"I go by any pronouns. So she/her, he/him, they/them, you name it. But everyone's different. The thing I like to remember when honoring other people's pronouns is that if it makes someone feel more comfortable, and it doesn't matter much to me, there's no reason not to do it, you know. In the same way that you wouldn't want to be referred to as she/her, other folks have identities too. It's an excercise in human empathy, and I've known you for long enough to know you're an incredibly empathetic person."
"That makes sense, actually," he paused and then adds, "But I still don't know if men should be able to compete in normal women's sports."
"Okay Colin, right there, when you made the distiction 'normal' you were implying that trans folks aren't normal. Can you see how that might be problematic, even if you didn't mean to do it that way?"
"Oh yeah, I'm sorry" he blushes again, "That's not what I meant."
"I know dude. The other thing to keep in mind is that these aren't men competing in women's sports, right? They're women. Trans women are women, and that's something really important to remember. If you're thinking that they might have some sort of biological advantage over people assigned female at birth, that is kind of canceled out by all the bigotry and hatred they face on a day to day basis, just for being who they are."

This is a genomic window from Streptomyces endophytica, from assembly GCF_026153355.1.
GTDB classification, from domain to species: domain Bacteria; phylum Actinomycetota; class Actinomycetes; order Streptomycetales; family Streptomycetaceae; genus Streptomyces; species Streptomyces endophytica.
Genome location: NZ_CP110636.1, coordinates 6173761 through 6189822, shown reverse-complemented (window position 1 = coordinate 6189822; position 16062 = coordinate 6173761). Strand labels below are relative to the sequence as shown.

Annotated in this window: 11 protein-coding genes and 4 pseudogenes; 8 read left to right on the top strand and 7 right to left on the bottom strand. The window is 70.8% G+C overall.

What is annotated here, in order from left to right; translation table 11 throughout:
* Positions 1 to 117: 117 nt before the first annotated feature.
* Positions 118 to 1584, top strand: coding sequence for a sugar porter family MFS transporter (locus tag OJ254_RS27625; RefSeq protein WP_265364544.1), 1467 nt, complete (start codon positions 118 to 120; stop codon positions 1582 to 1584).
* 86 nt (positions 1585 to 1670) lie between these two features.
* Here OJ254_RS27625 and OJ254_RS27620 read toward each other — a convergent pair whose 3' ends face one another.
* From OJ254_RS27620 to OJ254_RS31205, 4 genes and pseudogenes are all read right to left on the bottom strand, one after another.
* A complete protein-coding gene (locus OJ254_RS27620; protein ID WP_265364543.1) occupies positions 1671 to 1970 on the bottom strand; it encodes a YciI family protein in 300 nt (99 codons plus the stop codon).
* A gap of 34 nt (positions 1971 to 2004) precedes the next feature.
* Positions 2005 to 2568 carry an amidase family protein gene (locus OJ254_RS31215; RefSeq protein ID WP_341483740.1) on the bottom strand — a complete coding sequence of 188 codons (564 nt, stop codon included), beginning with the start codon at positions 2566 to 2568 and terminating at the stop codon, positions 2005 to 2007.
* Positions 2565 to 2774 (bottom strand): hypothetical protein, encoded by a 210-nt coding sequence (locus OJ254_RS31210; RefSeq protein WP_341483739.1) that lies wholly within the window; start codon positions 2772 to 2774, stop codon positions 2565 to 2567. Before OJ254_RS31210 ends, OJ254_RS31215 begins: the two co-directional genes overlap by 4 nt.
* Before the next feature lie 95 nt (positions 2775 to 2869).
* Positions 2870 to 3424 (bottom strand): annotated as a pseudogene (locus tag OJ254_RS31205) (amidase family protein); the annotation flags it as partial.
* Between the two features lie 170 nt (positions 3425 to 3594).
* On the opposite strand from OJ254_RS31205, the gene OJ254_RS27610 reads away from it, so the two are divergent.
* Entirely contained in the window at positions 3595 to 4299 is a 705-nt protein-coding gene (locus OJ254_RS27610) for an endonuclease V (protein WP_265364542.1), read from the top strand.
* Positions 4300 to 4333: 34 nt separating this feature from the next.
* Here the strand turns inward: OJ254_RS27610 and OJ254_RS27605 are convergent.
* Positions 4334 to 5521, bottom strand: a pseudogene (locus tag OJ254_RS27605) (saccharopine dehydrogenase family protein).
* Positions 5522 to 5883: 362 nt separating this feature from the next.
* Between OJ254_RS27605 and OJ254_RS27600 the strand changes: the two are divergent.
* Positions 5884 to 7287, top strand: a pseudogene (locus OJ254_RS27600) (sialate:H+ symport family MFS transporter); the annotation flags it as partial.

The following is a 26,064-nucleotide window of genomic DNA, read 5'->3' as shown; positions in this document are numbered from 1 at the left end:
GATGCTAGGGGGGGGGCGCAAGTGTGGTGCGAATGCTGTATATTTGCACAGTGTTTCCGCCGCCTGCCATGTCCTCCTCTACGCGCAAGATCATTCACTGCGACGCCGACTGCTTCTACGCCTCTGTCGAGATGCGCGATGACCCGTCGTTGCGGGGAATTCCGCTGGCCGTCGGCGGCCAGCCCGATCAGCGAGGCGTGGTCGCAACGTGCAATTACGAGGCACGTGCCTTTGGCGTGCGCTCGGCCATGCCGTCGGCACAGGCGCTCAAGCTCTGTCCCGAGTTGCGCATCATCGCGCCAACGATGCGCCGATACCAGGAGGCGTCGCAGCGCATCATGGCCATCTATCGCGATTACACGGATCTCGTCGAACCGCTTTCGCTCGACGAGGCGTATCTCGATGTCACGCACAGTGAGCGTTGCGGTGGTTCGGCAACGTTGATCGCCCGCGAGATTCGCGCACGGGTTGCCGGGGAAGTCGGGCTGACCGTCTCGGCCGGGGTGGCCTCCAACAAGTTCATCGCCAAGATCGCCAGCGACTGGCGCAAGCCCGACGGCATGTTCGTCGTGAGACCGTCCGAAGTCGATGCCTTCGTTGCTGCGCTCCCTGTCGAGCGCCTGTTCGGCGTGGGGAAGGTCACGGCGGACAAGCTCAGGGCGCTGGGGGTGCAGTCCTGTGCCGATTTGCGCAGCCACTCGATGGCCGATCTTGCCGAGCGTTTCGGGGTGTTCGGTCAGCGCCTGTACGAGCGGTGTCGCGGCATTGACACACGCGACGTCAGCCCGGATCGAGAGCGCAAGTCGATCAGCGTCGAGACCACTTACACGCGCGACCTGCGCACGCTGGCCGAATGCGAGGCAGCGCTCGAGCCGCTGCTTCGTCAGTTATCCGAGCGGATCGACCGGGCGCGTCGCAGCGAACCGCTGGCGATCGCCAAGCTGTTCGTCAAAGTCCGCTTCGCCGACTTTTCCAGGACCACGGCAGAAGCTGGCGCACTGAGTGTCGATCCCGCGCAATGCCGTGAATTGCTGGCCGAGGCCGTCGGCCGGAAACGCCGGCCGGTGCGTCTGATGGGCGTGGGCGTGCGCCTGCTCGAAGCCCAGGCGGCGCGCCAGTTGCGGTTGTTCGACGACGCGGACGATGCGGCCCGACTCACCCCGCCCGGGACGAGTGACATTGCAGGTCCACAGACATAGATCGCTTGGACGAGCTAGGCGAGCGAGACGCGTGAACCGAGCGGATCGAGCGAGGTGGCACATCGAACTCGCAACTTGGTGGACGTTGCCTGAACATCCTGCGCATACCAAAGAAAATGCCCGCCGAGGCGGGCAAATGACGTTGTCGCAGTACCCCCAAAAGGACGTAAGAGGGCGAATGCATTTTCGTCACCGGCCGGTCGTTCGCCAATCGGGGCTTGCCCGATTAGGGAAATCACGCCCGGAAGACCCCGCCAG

"Like all the prejudice, you mean? Because I get that. Like I'm the only non-white person in my history class and the teacher is always picking on me."
"You're touching on something really important I think, Colin. It's especially hard for trans women of color, you know? Because they have to deal with transphobia compounded by racism."
"I never thought about it like that."
It seems cliche to say that the kids have taught me more than I could teach them. And it seems reductive to suggest that I'm more pandemic therapist to many of them, than I am tutor-- but it's the truth.